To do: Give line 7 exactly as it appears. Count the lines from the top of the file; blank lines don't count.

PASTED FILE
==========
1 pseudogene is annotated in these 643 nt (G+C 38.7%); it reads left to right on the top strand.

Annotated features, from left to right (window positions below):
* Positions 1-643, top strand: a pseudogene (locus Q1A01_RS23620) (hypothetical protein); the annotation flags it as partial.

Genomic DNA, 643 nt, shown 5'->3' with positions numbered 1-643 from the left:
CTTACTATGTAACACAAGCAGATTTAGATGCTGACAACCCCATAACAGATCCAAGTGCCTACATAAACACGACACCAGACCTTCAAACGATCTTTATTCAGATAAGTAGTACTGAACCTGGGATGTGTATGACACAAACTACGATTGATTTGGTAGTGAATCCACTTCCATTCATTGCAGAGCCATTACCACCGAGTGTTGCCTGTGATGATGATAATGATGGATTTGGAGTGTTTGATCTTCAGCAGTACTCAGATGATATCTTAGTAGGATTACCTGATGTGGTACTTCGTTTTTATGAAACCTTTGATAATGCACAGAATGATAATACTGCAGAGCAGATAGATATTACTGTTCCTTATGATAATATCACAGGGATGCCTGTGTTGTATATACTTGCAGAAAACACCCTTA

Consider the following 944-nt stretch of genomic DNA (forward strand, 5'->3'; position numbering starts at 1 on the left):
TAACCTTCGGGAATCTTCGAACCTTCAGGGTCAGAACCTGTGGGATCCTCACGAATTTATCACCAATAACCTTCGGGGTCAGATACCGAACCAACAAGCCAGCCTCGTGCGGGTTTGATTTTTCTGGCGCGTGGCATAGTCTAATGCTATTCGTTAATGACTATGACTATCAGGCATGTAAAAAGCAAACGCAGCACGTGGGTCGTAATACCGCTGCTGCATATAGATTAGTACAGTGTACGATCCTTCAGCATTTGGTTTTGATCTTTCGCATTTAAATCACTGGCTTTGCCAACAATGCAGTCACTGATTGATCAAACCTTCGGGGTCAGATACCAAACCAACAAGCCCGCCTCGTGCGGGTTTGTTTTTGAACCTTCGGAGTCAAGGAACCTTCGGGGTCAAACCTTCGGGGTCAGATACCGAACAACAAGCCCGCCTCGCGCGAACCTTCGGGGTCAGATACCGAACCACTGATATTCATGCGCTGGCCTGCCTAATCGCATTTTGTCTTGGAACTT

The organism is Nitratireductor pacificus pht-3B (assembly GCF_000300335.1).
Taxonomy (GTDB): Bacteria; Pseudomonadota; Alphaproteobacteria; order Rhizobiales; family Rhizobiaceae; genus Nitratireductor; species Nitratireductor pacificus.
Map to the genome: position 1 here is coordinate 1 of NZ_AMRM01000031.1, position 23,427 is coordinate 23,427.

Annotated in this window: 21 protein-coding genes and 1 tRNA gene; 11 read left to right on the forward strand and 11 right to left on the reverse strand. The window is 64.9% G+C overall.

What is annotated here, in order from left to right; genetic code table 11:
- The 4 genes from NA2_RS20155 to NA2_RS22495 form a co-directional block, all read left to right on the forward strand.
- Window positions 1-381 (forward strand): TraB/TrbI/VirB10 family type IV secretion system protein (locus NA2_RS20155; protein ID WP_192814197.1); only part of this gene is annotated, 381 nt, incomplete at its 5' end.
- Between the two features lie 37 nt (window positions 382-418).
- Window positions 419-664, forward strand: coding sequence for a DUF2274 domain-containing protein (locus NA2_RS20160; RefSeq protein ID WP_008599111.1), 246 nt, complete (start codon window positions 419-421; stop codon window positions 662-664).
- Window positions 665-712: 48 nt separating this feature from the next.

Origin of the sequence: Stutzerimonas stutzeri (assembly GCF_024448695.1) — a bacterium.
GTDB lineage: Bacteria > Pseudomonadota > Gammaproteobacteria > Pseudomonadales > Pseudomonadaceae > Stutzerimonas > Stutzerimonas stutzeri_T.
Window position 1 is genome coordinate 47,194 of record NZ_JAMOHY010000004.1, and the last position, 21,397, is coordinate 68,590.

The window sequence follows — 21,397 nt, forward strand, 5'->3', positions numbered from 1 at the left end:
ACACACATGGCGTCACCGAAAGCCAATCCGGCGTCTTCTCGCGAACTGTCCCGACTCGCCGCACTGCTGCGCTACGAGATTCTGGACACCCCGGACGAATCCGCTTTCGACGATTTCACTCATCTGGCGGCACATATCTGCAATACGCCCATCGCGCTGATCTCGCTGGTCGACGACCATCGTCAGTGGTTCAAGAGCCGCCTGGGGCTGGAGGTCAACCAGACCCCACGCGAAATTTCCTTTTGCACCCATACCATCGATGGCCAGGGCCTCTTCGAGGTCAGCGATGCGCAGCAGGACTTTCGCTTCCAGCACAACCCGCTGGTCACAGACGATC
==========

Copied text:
TAACCTTCGGGAATCTTCGAACCTTCAGGGTCAGAACCTGTGGGATCCTCACGAATTTATCACCAATAACCTTCGGGGTCAGATACCGAACCAACAAGCCAGCCTCGTGCGGGTTTGATTTTTCTGGCGCGTGGCATAGTCTAATGCTATTCGTTAATGACTATGACTATCAGGCATGTAAAAAGCAAACGCAGCACGTGGGTCGTAATACCGCTGCTGCATATAGATTAGTACAGTGTACGATCCTTCAGCATTTGGTTTTGATCTTTCGCATTTAAATCACTGGCTTTGCCAACAATGCAGTCACTGATTGATCAAACCTTCGGGGTCAGATACCAAACCAACAAGCCCGCCTCGTGCGGGTTTGTTTTTGAACCTTCGGAGTCAAGGAACCTTCGGGGTCAAACCTTCGGGGTCAGATACCGAACAACAAGCCCGCCTCGCGCGAACCTTCGGGGTCAGATACCGAACCACTGATATTCATGCGCTGGCCTGCCTAATCGCATTTTGTCTTGGAACTT